Have a career model, not a plan
This article opens with the story of a young entrepreneur who planned his startup extensively: 60 pages and 12 spreadsheets, to be exact. But when he went out into the “real world” and tried to execute the plan, everything fell apart: the real world didn’t work as his plan predicted! He’d spent so much time planning, thinking through and justifying assumptions, but had neglected to actually go out of the building and talk to customers. The result was that when he finally did, he found half of the assumptions in his perfectly executed plan were wrong.
The advice given in the quoted article for dealing with this type of situation is that one should start with a business model, not a business plan. What’s the difference? A business plan tells you what to go out and do: assuming that you already understand the environment you’re working in. A business model, on the other hand, sets out the core aims and hypotheses of a business, but is designed to be flexible and change rapidly as you learn more. A plan’s focus is execution, whereas a model is much more centered around learning.
In an earlier post I discussed some of the pros and cons of career planning. There seemed to be a conflict here: that plans can both help by providing direction and motivation, yet also hinder by narrowing focus and inhibiting learning. Having some kind of career “model”, as opposed to a rigid plan seems to potentially provide the solution here. The key idea – inspired by good traditional business practice – is to have a long-term vision plus a short term plan, which provides direction whilst also leaving you open to change and learning.
I’ll talk more about how to create a “model” for your career in an upcoming post.
Think lean: everything is a best guess
The Lean Startup movement is a new approach to product development in startup businesses popularised by Eric Ries in 2008. It’s since transformed into a movement that’s spread to entrepreneurs throughout the world. What’s key to the lean startup approach is that building a successful business isn’t simply a matter of having a great product idea and executing it.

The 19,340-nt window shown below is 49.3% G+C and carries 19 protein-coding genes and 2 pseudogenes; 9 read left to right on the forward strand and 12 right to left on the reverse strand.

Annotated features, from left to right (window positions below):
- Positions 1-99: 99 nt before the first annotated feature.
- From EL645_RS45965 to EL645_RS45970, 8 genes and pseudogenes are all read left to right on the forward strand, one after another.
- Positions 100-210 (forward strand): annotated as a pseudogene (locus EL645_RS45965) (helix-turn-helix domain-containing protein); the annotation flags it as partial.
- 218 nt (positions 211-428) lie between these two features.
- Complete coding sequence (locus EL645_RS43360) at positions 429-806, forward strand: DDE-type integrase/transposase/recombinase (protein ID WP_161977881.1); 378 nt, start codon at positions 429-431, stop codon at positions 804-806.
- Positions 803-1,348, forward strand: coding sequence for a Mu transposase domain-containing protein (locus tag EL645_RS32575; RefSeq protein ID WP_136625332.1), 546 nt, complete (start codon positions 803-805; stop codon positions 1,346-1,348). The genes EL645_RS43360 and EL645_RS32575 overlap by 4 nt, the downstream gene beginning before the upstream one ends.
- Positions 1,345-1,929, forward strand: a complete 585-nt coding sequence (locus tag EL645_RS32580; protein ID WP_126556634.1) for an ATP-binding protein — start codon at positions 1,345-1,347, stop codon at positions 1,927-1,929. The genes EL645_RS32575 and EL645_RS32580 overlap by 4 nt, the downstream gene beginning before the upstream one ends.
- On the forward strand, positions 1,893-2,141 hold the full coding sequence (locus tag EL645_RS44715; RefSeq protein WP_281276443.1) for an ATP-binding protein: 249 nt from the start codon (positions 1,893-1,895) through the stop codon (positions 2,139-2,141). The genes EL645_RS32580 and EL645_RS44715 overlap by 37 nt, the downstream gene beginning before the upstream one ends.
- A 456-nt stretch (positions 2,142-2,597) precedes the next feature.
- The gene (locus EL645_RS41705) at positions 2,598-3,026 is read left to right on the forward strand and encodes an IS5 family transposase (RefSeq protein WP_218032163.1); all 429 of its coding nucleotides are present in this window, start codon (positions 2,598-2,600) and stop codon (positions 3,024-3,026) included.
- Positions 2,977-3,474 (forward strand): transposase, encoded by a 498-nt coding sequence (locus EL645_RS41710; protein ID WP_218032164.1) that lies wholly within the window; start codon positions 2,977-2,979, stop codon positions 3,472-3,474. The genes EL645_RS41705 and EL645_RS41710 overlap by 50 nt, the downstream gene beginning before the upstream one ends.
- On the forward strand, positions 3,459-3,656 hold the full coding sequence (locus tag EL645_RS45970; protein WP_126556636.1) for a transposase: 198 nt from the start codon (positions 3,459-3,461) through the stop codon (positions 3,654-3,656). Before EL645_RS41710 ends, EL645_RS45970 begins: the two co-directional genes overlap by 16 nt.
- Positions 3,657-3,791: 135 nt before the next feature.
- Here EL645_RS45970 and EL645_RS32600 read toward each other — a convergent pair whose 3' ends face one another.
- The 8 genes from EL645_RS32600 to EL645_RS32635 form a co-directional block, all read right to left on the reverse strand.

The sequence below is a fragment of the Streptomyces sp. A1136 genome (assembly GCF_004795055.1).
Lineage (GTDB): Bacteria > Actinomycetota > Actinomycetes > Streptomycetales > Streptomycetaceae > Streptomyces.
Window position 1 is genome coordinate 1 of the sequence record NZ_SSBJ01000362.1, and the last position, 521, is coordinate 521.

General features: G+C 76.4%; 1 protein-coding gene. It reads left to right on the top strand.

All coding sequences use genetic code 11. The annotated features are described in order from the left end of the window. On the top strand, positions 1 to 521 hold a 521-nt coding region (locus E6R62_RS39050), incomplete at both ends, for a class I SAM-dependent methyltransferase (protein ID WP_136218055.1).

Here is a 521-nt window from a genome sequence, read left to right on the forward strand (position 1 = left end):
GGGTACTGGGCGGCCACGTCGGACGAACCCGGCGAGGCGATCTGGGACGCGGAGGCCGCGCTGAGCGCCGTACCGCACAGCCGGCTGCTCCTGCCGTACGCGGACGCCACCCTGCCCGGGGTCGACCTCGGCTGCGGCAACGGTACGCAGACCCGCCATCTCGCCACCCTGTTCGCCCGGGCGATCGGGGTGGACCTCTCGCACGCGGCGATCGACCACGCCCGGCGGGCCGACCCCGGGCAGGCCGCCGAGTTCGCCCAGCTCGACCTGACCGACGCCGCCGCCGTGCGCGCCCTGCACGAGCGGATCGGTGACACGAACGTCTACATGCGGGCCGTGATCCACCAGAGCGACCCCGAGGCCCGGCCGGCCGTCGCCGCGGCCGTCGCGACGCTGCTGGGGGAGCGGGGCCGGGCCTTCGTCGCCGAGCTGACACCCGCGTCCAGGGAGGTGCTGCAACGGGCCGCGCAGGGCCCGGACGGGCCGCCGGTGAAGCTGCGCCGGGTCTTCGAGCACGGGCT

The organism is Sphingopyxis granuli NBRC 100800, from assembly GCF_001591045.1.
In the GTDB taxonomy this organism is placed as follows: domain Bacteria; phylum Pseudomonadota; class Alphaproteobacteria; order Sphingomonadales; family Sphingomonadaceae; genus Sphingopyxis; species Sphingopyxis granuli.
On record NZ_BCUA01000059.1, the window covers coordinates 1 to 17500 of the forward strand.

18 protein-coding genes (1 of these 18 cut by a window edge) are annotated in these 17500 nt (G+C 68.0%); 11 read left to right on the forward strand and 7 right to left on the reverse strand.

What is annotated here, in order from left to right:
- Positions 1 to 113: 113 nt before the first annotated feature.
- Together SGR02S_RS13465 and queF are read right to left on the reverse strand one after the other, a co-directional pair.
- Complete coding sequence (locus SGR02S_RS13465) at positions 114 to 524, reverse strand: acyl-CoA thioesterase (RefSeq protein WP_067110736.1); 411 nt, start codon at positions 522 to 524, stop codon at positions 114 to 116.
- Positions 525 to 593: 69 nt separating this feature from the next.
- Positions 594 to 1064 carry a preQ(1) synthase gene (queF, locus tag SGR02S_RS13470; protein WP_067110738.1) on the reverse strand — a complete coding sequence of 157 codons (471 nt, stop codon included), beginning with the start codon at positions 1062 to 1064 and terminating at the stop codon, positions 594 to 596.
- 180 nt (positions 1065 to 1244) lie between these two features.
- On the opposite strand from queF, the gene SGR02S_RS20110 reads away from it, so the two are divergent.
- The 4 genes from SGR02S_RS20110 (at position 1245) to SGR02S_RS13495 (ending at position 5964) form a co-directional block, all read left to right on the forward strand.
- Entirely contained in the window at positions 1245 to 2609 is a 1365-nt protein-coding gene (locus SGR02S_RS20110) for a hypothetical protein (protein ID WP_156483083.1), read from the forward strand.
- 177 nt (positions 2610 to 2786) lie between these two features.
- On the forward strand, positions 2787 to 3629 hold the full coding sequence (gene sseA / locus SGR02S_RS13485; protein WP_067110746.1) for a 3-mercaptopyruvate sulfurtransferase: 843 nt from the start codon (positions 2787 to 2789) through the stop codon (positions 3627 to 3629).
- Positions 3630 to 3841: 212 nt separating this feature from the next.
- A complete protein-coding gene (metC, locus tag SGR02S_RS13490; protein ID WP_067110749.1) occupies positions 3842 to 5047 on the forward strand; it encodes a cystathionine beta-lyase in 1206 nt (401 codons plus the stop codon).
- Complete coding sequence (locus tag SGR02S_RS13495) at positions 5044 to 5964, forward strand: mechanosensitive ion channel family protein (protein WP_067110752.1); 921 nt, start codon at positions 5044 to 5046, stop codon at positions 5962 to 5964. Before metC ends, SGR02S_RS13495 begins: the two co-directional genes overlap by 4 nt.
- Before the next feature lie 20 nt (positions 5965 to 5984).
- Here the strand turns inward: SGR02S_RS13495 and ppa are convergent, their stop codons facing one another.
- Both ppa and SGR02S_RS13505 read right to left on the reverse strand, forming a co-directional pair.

All too often startups have an idea for a product they think people want, spend months or years perfecting the product without ever actually showing the product to customers. This means they are operating completely blindly, with no real idea of whether the product is actually something the customer wants at all – many startups fail because it’s not until they release a product that they realise its flaws. The lean startup solution to this is iterative product releases of a minimum viable product, measuring feedback, and learning.
One useful takeaway is the idea that, when thinking about the future of your career, everything should be a “best guess.” As emphasised by the “have a model, not a plan” approach, it’s important to think about what your career aims are, and how you might concretely achieve them, but also to recognise that these will inevitably change as time progresses, and be prepared to learn and adapt. One way of doing this is to get into the habit of identifying key uncertainties, and then actively seeking feedback from the world to resolve them. What question or piece of information are you most uncertain about that will most affect your career plans? How might you resolve this uncertainty? Speaking to people, doing research, or simply trying things out are a number of ways in which you might get feedback to resolve key uncertainties.
Treat yourself as a work-in-progress
In startups, the focus on testing, learning and improving means that the attitude to product development should be one of being a “work in progress”, never “complete”, with constant room for improvement. The same attitude applies to you and your career. Any job you take is a development opportunity: the chance to both build skills and experience, and learn more about what you enjoy and can contribute to the world through your career.